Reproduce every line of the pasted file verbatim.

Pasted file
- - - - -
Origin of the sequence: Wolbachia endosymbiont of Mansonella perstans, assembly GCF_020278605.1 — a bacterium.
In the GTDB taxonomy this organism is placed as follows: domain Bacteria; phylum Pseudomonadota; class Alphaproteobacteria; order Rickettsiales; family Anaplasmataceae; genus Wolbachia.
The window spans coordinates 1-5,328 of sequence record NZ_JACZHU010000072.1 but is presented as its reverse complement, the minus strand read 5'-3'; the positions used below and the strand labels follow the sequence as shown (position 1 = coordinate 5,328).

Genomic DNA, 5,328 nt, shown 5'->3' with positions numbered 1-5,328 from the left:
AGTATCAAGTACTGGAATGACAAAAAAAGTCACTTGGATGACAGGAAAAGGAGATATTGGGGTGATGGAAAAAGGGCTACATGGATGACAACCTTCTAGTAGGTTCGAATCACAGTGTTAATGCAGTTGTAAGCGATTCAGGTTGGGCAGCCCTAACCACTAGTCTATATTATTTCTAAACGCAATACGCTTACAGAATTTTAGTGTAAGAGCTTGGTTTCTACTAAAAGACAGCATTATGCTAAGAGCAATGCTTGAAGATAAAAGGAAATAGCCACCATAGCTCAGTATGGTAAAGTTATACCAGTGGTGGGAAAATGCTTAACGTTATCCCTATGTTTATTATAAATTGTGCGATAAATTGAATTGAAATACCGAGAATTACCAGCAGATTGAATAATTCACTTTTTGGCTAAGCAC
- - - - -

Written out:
Origin of the sequence: Wolbachia endosymbiont of Mansonella perstans, assembly GCF_020278605.1 — a bacterium.
In the GTDB taxonomy this organism is placed as follows: domain Bacteria; phylum Pseudomonadota; class Alphaproteobacteria; order Rickettsiales; family Anaplasmataceae; genus Wolbachia.
The window spans coordinates 1-5,328 of sequence record NZ_JACZHU010000072.1 but is presented as its reverse complement, the minus strand read 5'-3'; the positions used below and the strand labels follow the sequence as shown (position 1 = coordinate 5,328).

Genomic DNA, 5,328 nt, shown 5'->3' with positions numbered 1-5,328 from the left:
AGTATCAAGTACTGGAATGACAAAAAAAGTCACTTGGATGACAGGAAAAGGAGATATTGGGGTGATGGAAAAAGGGCTACATGGATGACAACCTTCTAGTAGGTTCGAATCACAGTGTTAATGCAGTTGTAAGCGATTCAGGTTGGGCAGCCCTAACCACTAGTCTATATTATTTCTAAACGCAATACGCTTACAGAATTTTAGTGTAAGAGCTTGGTTTCTACTAAAAGACAGCATTATGCTAAGAGCAATGCTTGAAGATAAAAGGAAATAGCCACCATAGCTCAGTATGGTAAAGTTATACCAGTGGTGGGAAAATGCTTAACGTTATCCCTATGTTTATTATAAATTGTGCGATAAATTGAATTGAAATACCGAGAATTACCAGCAGATTGAATAATTCACTTTTTGGCTAAGCAC